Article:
Corresponding author: Tatsuya Tanaka, email@example.com
Received: February 2, 2022
Accepted: March 31, 2022
Advance Publication: May 30, 2022
Published: July 15, 2022
Cite this article as:
Tanaka T. Giant Cerebral Aneurysm Rupture in an Ischemic Stroke. JMA J. 2022;5(3):375-376.
Key words: ischemic stroke, subarachnoid hemorrhage, giant aneurysm, imminent rupture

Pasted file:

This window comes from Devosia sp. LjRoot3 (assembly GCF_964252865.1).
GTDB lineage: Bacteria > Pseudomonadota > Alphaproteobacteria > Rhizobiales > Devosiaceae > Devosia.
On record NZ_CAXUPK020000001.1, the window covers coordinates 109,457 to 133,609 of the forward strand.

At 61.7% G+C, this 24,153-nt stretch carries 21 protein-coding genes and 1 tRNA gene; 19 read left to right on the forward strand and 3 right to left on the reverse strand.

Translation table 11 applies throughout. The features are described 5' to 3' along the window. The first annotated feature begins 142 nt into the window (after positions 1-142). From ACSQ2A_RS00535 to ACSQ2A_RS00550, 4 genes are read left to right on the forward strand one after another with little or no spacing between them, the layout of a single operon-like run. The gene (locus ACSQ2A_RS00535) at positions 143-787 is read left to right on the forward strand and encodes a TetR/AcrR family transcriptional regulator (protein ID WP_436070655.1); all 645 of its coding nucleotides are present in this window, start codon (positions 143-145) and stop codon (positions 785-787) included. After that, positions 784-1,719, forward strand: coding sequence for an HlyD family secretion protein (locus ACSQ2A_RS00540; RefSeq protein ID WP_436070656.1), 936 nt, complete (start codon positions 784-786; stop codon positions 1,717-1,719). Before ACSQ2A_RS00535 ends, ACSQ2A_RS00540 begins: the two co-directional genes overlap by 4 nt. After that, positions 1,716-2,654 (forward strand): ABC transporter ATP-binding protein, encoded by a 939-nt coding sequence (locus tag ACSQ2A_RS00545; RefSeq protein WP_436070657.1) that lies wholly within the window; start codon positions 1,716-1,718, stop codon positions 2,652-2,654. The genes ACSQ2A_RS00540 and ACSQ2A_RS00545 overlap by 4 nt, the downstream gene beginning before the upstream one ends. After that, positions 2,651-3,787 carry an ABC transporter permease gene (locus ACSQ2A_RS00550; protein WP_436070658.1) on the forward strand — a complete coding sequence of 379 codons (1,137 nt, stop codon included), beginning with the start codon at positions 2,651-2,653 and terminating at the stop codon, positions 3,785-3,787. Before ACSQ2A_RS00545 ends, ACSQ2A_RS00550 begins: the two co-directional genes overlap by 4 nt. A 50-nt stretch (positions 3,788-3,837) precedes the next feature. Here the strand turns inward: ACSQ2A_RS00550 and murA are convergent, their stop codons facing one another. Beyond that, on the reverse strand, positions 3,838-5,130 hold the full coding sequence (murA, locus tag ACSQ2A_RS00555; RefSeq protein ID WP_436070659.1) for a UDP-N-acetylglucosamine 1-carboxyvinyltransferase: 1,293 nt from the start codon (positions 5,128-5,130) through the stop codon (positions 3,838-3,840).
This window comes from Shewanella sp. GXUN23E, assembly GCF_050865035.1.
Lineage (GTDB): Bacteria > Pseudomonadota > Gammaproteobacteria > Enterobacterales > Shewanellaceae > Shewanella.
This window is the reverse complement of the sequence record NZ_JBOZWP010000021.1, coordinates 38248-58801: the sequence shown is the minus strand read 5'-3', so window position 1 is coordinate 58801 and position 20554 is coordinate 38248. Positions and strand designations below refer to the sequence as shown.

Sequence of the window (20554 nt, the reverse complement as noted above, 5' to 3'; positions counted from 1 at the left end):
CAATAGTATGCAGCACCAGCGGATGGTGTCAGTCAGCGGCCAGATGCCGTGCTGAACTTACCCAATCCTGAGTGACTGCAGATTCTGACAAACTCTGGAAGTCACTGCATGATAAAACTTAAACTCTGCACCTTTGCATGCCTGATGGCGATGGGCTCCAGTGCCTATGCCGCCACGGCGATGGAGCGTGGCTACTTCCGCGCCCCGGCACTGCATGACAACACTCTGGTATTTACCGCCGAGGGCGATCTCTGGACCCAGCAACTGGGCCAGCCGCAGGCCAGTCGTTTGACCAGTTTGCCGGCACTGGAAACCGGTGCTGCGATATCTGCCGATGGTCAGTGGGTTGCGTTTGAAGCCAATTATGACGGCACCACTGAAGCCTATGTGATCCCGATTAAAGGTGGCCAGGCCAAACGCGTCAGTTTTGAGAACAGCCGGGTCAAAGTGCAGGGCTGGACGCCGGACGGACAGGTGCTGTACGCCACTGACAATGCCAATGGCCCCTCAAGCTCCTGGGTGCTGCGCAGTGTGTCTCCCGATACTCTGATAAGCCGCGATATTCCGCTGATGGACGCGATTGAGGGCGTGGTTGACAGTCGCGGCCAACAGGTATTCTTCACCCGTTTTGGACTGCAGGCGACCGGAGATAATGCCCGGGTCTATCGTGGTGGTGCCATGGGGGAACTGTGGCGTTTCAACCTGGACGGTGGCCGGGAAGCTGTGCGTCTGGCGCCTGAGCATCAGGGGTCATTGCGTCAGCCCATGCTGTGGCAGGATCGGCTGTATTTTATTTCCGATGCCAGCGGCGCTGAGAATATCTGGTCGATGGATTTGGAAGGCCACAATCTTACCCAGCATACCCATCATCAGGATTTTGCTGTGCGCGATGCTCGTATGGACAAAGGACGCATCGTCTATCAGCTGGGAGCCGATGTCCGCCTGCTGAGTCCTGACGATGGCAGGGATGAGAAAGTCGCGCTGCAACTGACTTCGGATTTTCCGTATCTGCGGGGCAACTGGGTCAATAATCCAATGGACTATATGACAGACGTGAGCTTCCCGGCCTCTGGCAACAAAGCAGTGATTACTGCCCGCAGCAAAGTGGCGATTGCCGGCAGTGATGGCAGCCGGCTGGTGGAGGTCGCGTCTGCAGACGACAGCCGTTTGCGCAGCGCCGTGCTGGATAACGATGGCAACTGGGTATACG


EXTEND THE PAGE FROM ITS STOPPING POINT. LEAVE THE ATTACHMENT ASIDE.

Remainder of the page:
A 68-year-old man presented with a sudden onset of right hemiparesis and aphasia. Computed tomography (CT) revealed a high-density, round mass in the left middle cerebral artery (MCA) suspected to be an unruptured giant cerebral aneurysm (Figure 1A). CT angiography revealed MCA occlusion and an aneurysm in the proximal portion of the left MCA with poor opacification, suggesting partial thrombosis (Figure 1B and 1C). The patient was diagnosed with cerebral infarction due to an embolism from a partially thrombosed aneurysm or thrombotic occlusion of the distal MCA; antithrombotic therapy was started. On day 3, he suddenly became comatose. CT indicated subarachnoid hemorrhage (SAH) and cerebral infarction in the territory of the MCA (Figure 2A and B). Giant intracranial aneurysms, having diameter >25 mm, represent approximately 5% of intracranial aneurysms (1). Cerebral infarction due to aneurysm thrombosis in giant intracranial aneurysms is rare (1). Patients with ischemic stroke distal to an unruptured intracranial aneurysm often experience SAH after the stroke and have extremely poor prognosis (2).
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